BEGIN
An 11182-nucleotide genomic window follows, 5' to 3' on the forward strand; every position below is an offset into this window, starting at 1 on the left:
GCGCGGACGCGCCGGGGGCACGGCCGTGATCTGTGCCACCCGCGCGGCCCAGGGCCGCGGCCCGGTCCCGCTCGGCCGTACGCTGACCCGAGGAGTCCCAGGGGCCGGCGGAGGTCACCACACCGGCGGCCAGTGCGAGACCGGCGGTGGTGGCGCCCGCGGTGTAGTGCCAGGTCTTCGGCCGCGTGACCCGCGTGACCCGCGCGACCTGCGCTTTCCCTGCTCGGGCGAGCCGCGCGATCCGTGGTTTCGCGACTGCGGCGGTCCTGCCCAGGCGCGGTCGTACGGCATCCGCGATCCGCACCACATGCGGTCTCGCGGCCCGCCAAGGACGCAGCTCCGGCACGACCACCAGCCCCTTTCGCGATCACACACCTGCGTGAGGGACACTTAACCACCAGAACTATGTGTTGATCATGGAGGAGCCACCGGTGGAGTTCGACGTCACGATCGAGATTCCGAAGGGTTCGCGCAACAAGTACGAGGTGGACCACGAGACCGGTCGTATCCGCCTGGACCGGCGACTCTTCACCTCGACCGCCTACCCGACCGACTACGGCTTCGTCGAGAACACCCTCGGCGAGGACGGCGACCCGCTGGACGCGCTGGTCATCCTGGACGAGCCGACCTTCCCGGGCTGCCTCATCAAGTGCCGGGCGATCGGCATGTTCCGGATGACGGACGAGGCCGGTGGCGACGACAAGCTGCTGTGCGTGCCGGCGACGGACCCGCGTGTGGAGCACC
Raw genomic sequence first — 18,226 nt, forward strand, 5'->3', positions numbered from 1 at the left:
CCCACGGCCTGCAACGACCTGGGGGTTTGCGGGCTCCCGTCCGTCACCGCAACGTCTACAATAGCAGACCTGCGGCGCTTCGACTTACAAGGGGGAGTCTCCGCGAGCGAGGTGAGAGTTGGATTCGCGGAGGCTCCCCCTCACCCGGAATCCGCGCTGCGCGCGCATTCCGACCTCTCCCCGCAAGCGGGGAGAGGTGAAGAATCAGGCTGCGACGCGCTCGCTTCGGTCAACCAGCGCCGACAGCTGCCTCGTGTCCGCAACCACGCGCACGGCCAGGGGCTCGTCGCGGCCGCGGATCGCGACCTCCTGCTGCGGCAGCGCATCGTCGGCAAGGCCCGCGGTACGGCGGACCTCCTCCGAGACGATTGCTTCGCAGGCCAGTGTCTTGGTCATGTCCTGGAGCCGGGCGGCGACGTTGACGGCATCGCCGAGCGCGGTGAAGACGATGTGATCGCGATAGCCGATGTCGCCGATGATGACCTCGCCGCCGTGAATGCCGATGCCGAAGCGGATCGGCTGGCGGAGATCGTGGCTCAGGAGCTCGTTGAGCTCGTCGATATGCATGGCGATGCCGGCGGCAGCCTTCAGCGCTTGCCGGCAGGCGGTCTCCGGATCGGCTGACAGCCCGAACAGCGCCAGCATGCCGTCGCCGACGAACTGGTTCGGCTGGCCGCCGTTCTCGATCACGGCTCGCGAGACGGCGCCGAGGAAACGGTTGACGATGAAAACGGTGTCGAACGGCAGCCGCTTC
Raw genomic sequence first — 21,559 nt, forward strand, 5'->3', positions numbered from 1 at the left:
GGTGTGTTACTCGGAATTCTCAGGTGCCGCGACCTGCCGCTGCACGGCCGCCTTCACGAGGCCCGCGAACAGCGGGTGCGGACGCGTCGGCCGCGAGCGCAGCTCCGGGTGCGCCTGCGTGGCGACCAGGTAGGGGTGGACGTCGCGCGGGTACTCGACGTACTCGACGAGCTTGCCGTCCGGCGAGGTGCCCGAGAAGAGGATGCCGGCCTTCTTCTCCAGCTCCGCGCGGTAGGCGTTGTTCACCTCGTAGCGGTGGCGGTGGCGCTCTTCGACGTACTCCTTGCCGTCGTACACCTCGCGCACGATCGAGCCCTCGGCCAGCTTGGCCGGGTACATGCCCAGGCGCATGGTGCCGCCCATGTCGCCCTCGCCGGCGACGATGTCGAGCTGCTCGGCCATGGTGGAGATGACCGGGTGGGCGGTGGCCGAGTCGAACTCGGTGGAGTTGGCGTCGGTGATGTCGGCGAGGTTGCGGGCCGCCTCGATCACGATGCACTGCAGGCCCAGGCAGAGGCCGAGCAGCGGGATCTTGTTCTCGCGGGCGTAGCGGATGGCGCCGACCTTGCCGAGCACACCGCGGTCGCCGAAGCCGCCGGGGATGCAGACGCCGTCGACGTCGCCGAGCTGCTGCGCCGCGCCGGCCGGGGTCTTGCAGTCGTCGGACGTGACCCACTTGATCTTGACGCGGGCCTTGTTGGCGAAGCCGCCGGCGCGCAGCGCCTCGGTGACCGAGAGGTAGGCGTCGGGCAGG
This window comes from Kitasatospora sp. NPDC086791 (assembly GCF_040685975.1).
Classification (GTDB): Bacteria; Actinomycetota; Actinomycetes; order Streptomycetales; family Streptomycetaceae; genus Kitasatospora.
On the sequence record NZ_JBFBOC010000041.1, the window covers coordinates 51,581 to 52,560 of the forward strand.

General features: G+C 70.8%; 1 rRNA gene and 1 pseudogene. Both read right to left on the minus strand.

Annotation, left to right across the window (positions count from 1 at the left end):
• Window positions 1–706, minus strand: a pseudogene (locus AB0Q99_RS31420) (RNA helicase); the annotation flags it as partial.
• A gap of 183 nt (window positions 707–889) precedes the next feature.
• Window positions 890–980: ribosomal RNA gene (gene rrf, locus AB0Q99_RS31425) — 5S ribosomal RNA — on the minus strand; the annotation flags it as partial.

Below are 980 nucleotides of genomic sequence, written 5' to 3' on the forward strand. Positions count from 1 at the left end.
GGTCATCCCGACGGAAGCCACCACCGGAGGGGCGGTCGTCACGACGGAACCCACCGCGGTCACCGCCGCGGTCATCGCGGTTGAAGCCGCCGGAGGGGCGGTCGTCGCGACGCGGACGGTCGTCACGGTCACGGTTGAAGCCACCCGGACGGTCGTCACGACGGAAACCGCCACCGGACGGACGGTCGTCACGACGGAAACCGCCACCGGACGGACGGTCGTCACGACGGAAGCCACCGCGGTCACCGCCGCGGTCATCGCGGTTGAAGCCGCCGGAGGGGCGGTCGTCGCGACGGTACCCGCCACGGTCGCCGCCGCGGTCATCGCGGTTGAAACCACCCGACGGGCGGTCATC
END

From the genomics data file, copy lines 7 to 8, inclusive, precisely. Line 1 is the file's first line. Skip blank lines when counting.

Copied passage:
This window comes from Kitasatospora sp. NPDC086791 (assembly GCF_040685975.1).
Classification (GTDB): Bacteria; Actinomycetota; Actinomycetes; order Streptomycetales; family Streptomycetaceae; genus Kitasatospora.